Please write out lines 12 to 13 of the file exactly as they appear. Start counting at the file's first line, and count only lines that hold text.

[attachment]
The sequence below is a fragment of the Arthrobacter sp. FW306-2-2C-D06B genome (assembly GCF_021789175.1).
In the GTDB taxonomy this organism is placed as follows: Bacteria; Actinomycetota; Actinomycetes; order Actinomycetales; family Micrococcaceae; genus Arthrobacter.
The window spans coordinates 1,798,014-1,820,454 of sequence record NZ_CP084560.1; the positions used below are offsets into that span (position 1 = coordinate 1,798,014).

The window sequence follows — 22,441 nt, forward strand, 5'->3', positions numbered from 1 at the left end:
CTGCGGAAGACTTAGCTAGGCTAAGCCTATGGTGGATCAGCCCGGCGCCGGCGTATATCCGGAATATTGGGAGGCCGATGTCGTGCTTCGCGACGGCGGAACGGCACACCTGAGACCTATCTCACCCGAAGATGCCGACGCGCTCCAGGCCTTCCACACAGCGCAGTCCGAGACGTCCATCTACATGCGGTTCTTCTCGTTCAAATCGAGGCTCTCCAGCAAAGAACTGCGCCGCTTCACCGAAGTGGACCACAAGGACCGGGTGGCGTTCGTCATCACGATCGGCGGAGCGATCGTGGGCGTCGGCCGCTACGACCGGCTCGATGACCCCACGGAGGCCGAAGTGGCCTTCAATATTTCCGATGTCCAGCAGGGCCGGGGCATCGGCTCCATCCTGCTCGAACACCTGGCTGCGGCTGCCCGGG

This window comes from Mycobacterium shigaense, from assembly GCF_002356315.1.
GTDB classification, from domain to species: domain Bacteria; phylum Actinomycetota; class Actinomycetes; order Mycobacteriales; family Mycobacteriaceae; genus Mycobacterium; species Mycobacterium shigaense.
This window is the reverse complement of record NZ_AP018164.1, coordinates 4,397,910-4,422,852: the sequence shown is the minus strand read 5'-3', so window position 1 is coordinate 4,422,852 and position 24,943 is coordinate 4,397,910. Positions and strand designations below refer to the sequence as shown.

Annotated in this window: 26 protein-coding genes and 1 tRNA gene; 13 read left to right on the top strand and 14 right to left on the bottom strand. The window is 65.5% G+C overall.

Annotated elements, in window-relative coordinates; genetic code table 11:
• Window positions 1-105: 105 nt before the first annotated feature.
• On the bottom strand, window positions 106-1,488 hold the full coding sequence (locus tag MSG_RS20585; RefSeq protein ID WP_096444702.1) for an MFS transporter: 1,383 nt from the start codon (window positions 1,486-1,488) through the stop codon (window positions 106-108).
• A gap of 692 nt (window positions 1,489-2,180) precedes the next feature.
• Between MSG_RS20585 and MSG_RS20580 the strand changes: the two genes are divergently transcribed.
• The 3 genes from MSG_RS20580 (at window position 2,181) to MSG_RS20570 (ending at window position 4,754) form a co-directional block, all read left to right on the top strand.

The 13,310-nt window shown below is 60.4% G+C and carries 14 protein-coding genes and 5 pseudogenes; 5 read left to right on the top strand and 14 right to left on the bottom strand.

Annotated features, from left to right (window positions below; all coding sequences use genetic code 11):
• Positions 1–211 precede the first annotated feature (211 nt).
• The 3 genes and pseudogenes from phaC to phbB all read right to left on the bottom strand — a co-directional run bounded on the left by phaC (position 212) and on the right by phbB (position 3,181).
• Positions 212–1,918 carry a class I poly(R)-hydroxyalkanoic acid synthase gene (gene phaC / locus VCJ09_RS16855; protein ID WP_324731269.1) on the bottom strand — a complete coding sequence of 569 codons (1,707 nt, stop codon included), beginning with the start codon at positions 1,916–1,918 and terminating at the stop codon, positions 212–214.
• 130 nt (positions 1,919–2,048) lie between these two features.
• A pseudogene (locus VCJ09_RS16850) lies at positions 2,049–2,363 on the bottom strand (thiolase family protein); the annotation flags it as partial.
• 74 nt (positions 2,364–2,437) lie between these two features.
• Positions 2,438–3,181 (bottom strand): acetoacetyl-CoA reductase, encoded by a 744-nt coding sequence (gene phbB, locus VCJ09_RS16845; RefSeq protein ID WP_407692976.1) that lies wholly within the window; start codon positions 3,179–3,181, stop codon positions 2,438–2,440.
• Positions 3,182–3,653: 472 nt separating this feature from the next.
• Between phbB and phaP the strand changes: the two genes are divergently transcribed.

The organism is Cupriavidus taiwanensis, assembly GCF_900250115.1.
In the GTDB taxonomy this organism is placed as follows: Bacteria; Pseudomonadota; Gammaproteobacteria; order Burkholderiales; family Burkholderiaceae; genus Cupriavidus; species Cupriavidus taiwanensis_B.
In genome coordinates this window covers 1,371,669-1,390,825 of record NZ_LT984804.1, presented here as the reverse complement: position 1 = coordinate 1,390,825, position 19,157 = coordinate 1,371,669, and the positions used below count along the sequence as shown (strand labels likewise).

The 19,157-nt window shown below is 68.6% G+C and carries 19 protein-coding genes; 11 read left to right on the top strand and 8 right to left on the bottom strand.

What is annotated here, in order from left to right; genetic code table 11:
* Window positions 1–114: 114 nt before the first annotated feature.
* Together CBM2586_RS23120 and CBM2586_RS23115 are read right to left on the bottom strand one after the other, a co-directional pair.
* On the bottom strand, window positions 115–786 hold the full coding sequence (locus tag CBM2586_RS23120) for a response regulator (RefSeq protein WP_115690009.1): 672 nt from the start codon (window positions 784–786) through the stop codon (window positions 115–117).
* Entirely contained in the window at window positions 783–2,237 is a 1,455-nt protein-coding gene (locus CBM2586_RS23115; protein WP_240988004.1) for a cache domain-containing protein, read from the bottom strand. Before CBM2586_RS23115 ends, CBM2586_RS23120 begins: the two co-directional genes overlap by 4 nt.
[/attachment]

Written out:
• On the bottom strand, window positions 106-1,488 hold the full coding sequence (locus tag MSG_RS20585; RefSeq protein ID WP_096444702.1) for an MFS transporter: 1,383 nt from the start codon (window positions 1,486-1,488) through the stop codon (window positions 106-108).
• A gap of 692 nt (window positions 1,489-2,180) precedes the next feature.